"So, Trout, did you tell your mother about your revelation? About the Easter Bunny, at my house?" asked my MIL, sitting at my kitchen table yesterday, in front of, oh, everyone in the house, and completely out of the blue. "Whisper it to her."
"Wha?" Trout and I both said, simultaneously.
"You know," she replied, "about why the Easter Bunny doesn't come to my house, and why the Tooth Fairy doesn't either."
Alarm bells were dinging in my brain like an insistent telephone that doesn't stop until answered. Trout knows the truth about the Tooth Fairy, but has never made the expected connection between the Tooth Fairy and Santa and the Easter Bunny. My head spun back and forth as my eyes shot daggers at my MIL and I looked quizzically at Trout to see what she'd say and do. Fortunately, she was distracted by the marshmallow peeps she was eating and arguing with her sister about something, so I carefully asked her to go in the other room to talk to my FIL, which she did while also indicating that in her lovely, blessed airheadedness she was confused by what the heck my MIL was talking about.
"Trout doesn't know about the Easter Bunny," I spat out.
"Yes, she does, FishyGirl," my MIL responded, "she told me. Honest."
Somehow I doubted that. "I am absolutely without a doubt certain that as of last night she believed in the Easter Bunny. What exactly did she tell you?"
"Honest, FishyGirl, I wouldn't lie about this."
"What. Exactly. Did. She. Tell. You?!"
"Well, we talked. The last time she was at my house, you know, about the Tooth Fairy and how she doesn't come to my house because I don't have any parents and it's her parents..."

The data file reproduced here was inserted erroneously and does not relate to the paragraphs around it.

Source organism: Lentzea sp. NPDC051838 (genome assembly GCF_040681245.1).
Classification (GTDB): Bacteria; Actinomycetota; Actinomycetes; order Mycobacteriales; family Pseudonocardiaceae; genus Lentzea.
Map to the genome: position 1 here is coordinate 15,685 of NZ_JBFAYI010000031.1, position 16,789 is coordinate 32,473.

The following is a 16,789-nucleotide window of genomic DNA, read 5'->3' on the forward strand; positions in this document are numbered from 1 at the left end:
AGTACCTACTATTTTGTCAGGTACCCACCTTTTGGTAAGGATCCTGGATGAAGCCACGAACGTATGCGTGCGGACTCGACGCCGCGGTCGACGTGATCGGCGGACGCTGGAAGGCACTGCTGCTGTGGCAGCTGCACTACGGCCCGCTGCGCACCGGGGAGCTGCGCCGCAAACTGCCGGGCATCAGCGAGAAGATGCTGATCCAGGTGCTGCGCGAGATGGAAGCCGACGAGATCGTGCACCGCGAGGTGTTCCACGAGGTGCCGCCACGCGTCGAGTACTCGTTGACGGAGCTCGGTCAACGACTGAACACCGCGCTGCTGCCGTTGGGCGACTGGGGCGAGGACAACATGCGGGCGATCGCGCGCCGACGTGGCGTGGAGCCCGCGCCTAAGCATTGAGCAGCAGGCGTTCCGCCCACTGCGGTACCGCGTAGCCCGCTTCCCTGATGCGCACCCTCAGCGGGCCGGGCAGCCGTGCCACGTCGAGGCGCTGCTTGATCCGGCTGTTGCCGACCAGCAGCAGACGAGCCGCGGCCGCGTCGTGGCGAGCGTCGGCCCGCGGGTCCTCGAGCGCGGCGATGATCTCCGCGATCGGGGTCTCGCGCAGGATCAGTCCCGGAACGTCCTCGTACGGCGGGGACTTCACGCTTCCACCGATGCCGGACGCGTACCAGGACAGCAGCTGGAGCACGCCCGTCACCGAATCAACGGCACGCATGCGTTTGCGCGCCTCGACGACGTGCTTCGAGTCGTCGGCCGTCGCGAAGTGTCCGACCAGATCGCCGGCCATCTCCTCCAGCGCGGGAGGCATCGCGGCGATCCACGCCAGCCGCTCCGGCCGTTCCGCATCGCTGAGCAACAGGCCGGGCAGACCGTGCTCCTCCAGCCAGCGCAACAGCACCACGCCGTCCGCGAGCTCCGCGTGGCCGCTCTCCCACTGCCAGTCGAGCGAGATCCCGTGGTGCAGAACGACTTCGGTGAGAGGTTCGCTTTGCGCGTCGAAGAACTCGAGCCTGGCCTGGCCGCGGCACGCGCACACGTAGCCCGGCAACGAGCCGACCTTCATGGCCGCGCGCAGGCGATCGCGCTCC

"Did she ever mention the Easter Bunny specifically? Yes, she knows about the Tooth Fairy, but she hasn't made the leap to Santa and the Easter Bunny yet, and I fully intend to keep it that way as long as possible. Why on earth would you bring that up, anyway? Why would you do that, especially with all the little kids around? Why would you talk about that now?"
"Oh. I didn't know."
At that point I was so angry I was on the verge of saying something I shouldn't, so I excused myself upstairs for a while to calm down, brain furiously working on the damage control that I was sure I was going to have to do.
Later on, Trout was up in her room, playing her cd player too loud and dancing around, and I went in to talk to her.
"Trout, honey, is there anything you want to talk about? Anything you want to ask me?"
"What about what Nana was talking about earlier? What did you and she talk about about the Easter Bunny?"
"Well, I know why the Easter Bunny doesn't go to her house."
Disappointment began to well up in my heart. This world doesn't have enough magic, and little girls need time to be little girls. This world has Bratz. This world has the Spears girls. This world has a war that has gone on too long. This world has far too much of life intruding on the innocence of kids. I want my daughter to have plenty of time to have magic, to have fairies and Easter Bunnies and Santa and wishes come true. To believe she can grow up to be a princess/brain surgeon/artist, if she wants to.
"Why is that, honey?"
"Well, it's not because she doesn't have any parents. It's because she's not Catholic!" she stated with confidence. I chuckled. Then we had a nice talk about how Christians are Christians and that the Easter Bunny visits those who aren't Catholic, too. Bless her little, sweet, innocent heart.
It was a whole lot easier to forgive my MIL once I knew that my little girl still has her magic.
You may wonder why the whole believing thing is so important to me, especially since we are religious and do celebrate the real reason for these holidays. I guess it's because my mother, for whatever reason, sat me down when I was 9 and told me the truth about Santa and the Easter Bunny, and then gave me the birds and the bees sex talk. I was absolutely devastated about the first, and that made me more horrified about the second, I think, and I didn't pay that much attention frankly. I have no idea why she decided I needed to be told - I am perfectly happy to have my children believe as long as they like. I will certainly tell them the truth if they ask me about it directly, but I have no intention of stripping them of any fun and magic before it's necessary, and I do intend to ask that they preserve the magic for their siblings.
If you celebrate it, I hope you had a marvelous Easter, and if you're Catholic, I hope you survived the crowds at Mass with your faith and forgiving spirit intact.